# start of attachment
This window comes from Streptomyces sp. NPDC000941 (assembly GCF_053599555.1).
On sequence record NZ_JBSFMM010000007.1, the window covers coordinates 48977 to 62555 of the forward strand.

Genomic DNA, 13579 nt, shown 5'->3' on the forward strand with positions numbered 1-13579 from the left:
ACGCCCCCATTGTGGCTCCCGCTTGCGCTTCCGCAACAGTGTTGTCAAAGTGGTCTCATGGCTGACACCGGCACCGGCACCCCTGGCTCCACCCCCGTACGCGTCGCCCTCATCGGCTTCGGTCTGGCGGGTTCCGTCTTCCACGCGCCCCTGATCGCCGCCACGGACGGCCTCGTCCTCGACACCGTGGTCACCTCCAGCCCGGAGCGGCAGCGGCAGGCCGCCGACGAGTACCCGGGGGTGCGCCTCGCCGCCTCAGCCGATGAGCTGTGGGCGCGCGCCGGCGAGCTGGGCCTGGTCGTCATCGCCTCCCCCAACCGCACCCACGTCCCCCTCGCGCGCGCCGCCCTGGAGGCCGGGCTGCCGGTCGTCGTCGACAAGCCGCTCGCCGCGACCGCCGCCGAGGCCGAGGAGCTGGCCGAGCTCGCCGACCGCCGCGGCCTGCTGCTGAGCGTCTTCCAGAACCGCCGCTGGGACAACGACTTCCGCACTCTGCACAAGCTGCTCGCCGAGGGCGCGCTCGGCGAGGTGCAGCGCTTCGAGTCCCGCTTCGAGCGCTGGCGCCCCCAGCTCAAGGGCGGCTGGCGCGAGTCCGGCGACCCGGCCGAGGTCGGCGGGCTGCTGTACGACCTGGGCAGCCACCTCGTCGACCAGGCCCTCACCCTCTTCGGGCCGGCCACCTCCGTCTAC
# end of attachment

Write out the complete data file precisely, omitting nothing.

This window comes from Streptomyces sp. NPDC000941 (assembly GCF_053599555.1).
On sequence record NZ_JBSFMM010000007.1, the window covers coordinates 48977 to 62555 of the forward strand.

Genomic DNA, 13579 nt, shown 5'->3' on the forward strand with positions numbered 1-13579 from the left:
ACGCCCCCATTGTGGCTCCCGCTTGCGCTTCCGCAACAGTGTTGTCAAAGTGGTCTCATGGCTGACACCGGCACCGGCACCCCTGGCTCCACCCCCGTACGCGTCGCCCTCATCGGCTTCGGTCTGGCGGGTTCCGTCTTCCACGCGCCCCTGATCGCCGCCACGGACGGCCTCGTCCTCGACACCGTGGTCACCTCCAGCCCGGAGCGGCAGCGGCAGGCCGCCGACGAGTACCCGGGGGTGCGCCTCGCCGCCTCAGCCGATGAGCTGTGGGCGCGCGCCGGCGAGCTGGGCCTGGTCGTCATCGCCTCCCCCAACCGCACCCACGTCCCCCTCGCGCGCGCCGCCCTGGAGGCCGGGCTGCCGGTCGTCGTCGACAAGCCGCTCGCCGCGACCGCCGCCGAGGCCGAGGAGCTGGCCGAGCTCGCCGACCGCCGCGGCCTGCTGCTGAGCGTCTTCCAGAACCGCCGCTGGGACAACGACTTCCGCACTCTGCACAAGCTGCTCGCCGAGGGCGCGCTCGGCGAGGTGCAGCGCTTCGAGTCCCGCTTCGAGCGCTGGCGCCCCCAGCTCAAGGGCGGCTGGCGCGAGTCCGGCGACCCGGCCGAGGTCGGCGGGCTGCTGTACGACCTGGGCAGCCACCTCGTCGACCAGGCCCTCACCCTCTTCGGGCCGGCCACCTCCGTCTAC